Curriculum review

A comprehensive review of the curriculum, manner of instruction, and pedagogy of the transnational MHA program was conducted through document analyses and self-reflection. The first two authors (CL and QW) of this paper have been key academic members of the curriculum development since the very beginning of the program. They identified a list of key events over the period from the inception of the program to 2019: bilateral curriculum design workshops in 1999 and 2000; teaching and research agreements (renewed every three or five years); faculty appointments and development; academic exchange and joint research projects; anniversary celebrations (2010 in Beijing and 2011 in Harbin); government audits from Australia and China; program and alumni awards; and student and staff feedback. Minutes and reports related to these events were retrieved. CL reviewed these documents along with the curriculum operations manuals and subject guidelines and extracted key themes relevant to the four adaptation goals, including the underlying pedagogical philosophy guiding the curriculum development and the steps involved in adaptation of the course. The extracted themes were confirmed by QW and endorsed by all of the authors.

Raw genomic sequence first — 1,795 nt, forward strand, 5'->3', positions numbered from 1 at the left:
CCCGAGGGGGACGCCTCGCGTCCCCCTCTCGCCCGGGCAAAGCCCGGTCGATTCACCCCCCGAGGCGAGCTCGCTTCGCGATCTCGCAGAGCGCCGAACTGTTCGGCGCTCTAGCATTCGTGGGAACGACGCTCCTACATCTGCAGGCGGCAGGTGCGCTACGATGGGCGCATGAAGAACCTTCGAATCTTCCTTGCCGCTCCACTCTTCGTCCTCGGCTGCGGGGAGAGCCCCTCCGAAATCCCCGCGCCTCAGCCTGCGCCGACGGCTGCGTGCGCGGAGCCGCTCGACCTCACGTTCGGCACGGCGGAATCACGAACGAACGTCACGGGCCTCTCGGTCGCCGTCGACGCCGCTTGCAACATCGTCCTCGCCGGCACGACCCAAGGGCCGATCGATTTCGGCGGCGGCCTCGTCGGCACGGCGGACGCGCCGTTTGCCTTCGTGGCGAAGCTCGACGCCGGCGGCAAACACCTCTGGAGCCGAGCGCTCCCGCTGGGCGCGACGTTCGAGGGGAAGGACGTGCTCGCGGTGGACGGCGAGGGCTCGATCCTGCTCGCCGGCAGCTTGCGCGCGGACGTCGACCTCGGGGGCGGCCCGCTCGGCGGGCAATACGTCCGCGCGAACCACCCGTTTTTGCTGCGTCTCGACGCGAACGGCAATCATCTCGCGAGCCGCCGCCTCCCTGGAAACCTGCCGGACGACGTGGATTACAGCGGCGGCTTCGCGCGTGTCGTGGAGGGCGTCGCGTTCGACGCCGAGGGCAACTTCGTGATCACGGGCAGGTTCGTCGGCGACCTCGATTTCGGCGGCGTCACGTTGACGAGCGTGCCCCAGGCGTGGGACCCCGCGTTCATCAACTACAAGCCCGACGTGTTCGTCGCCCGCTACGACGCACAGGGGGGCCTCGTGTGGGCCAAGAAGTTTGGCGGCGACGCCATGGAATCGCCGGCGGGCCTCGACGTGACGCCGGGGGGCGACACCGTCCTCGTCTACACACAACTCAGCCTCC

Evaluation design and study participants

We conducted a cross-sectional survey of recent graduates from the MHA course over the three month period commencing in January and closing in April 2020. Study procedures were reviewed by the two partner universities and approved by the La Trobe University Human Research Ethics Committee (HEC20017). All methods were carried out in accordance with relevant guidelines and regulations. Informed consent was obtained from all subjects involved in the study: participants indicated consent at the start of the online questionnaire after reviewing a written description of the risks and benefits of study participation.

Invitations were sent via the WeChat groups of those who completed the degree course over the past three years (2018–2020). The invited WeChat groups comprised 206 eligible members from recent graduates, 128 (62%) of whom submitted a valid questionnaire. Eleven additional questionnaires were completed by those who graduated prior to 2018, resulting in a final sample size of 139.